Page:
7 Steps To Manage Mange In Dogs

7 Steps To Manage Mange In Dogs

Dogs can have itchy red skin for many reasons, and one disturbing diagnosis you might have to face is mange. But there are several things you can do to manage mange in dogs naturally. It’ll be challenging and take some time …but it’ll also improve your dog’s long-term health.

What Is Mange In Dogs?

Demodectic and sarcoptic mange are the 2 most common types of mange in dogs, and both are caused by mites. Mites are parasites … meaning mange is a parasitic skin disease. Young dogs with immature immune systems are more prone to mange.

Demodectic Mange

Demodectic mange is also known as demodex or red mange. It’s common as part of the natural skin flora of your dog … and it’s usually harmless in healthy dogs. It often occurs in puppies with immature immune systems. Stray, elderly or sick dogs who are immune-compromised are the ones who’ll have trouble with demodex. Hair loss usually starts on the face, around the eyes, and there may not be any itching. Your vet will need to examine deep skin scrapings under a microscope. But since most dogs have some mites, she’ll find out if there are a larger amount of mites than normal.

Sarcoptic Mange

Sarcoptic mange (scabies in humans) is the other common form. It’s very contagious and can spread to people as well as other pets. Mites reproduce and multiply quickly on the skin surface. But the life cycle only continues on animals. A 2010 study concluded that young dogs are more susceptible to sarcoptic mange, suggesting older dogs have better immunity (1). Your vet will take skin scrapings to confirm the presence of these microscopic mites.  

Symptoms and treatment for both types are very similar. It’s the specific mite that causes each type of mange that makes the difference.

Signs Of Mange In Dogs

Mites in both types of mange create an irritation in your dog that leads to severe itching. You’ll find mites in hairless areas such as the inside of ears, armpits and belly. These are some other signs:

  • Extreme itchiness, intense scratching and flaky skin.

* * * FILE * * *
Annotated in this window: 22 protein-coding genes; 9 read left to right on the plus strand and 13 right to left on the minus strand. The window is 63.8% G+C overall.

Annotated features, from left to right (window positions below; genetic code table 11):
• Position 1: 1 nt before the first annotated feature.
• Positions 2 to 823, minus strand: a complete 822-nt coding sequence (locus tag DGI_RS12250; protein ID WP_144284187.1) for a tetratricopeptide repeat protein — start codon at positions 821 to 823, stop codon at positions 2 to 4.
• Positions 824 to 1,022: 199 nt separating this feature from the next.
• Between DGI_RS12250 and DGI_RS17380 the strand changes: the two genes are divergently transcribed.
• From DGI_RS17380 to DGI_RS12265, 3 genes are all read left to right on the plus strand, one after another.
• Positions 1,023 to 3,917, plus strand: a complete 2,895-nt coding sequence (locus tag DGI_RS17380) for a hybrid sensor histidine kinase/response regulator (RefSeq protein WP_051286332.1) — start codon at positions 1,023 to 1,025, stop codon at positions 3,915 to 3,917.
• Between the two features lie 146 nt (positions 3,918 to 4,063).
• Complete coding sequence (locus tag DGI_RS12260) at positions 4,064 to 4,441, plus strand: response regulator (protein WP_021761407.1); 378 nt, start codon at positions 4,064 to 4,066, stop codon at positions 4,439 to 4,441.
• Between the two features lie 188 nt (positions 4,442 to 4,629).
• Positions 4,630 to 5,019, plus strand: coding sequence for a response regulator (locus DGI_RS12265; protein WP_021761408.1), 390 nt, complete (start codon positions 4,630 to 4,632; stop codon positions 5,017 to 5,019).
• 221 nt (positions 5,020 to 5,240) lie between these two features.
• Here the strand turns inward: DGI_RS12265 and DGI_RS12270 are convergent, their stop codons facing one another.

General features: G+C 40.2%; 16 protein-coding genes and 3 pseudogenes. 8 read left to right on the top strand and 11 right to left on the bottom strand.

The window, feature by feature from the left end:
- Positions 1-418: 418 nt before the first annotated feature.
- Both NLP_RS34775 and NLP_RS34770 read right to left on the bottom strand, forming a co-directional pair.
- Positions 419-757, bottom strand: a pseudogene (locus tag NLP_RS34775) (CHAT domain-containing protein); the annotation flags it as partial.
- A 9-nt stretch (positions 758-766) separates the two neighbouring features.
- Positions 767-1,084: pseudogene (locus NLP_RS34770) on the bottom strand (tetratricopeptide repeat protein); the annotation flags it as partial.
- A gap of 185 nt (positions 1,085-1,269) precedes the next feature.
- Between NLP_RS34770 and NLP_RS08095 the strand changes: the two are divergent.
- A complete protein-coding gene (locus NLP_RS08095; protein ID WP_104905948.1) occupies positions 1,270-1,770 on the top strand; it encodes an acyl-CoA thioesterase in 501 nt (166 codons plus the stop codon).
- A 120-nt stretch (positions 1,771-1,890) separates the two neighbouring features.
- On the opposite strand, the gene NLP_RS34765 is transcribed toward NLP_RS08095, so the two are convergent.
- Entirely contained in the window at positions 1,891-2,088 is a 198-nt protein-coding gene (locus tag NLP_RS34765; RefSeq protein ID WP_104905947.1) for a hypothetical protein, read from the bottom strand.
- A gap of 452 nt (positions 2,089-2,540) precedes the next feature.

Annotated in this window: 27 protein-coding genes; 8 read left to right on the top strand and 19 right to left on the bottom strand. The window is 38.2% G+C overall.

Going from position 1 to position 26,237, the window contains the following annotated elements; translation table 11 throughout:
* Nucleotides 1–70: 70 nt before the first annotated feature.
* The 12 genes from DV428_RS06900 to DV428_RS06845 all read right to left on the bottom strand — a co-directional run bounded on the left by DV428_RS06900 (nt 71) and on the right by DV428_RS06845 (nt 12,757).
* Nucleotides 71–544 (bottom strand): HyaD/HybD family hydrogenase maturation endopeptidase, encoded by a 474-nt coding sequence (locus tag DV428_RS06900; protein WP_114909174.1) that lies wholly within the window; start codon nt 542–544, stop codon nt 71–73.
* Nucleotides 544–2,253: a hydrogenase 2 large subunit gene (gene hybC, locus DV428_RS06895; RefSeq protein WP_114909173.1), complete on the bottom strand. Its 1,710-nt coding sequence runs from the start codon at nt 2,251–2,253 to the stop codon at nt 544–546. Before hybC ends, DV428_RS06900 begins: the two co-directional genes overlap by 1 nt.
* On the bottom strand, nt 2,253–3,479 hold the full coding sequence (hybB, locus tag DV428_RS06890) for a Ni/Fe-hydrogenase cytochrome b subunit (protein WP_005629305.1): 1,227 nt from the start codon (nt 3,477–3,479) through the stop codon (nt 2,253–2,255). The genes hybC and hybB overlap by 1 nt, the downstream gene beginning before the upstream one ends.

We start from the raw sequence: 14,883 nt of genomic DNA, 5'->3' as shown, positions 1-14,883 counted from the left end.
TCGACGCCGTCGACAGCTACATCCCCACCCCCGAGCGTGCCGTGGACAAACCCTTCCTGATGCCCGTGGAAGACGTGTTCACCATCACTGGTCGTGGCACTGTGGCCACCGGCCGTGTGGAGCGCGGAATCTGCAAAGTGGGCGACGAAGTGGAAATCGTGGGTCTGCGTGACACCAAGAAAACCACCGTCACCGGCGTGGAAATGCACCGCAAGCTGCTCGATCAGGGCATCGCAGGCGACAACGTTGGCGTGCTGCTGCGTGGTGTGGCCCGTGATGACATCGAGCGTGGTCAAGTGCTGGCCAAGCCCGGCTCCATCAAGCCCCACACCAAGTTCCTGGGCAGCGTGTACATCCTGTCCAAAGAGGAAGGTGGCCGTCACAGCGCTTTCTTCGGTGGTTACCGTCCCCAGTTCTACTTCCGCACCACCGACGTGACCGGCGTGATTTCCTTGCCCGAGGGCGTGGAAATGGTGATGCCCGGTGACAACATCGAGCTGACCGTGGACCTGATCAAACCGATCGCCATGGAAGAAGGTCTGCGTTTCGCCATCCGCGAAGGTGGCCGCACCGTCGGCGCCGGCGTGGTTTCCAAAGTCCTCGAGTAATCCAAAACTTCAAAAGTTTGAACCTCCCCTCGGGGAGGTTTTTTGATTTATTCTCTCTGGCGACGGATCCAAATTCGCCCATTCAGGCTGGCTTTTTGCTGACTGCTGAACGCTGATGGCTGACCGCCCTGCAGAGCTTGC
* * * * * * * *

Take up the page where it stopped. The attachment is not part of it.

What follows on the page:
• Skin rashes.
  • Skin will be red and inflamed.
  • Bumps as the mites burrow under the skin.
  • Patches of hair loss through chewing and scratching.
  • Scabs and crustiness.
  • Open sores and secondary skin infections.
  • Possible swollen lymph nodes.

These are other things you might notice. 

  • Allergy treatments for skin issues don’t work.
  • Small bites or track marks appear when it’s sarcoptic mange.  
  • A yeasty smell, blackheads or an acne-like rash, when it’s demodectic mange.

And if other dogs begin itching or you notice a purplish rash on yourself or others, you could be dealing with mange.

If you’ve confirmed your dog has mange, here are some steps you can take. 

7 Steps To Manage Mange 

When you use natural remedies to fight mange, you need to be consistent and diligent to achieve success. And other dogs in your home should be treated as well to limit the spread. 

Here are things you can do to manage mange. 

1. Choose Shampoos With Safe Ingredients 

You need to use a natural shampoo without toxic ingredients to bathe your dog. Commercial and medicated shampoos are too harsh and can irritate your dog’s raw skin.  

Dogs with sarcoptic mange will need bathing once a week for about 3 weeks. You need to maintain a clean and mite-free environment so mites don’t transfer back to your dog after bathing. Canine Herbalist Rita Hogan recommends neem shampoos for dogs with sarcoptic mange. 

2. Include Herb And Oil Blends

You’ll find antiparasitic remedies and recipes here that can help fight sarcoptic mange, also recommended by Rita Hogan. Follow the recipe amounts and don’t use undiluted essential oils on your dog’s skin.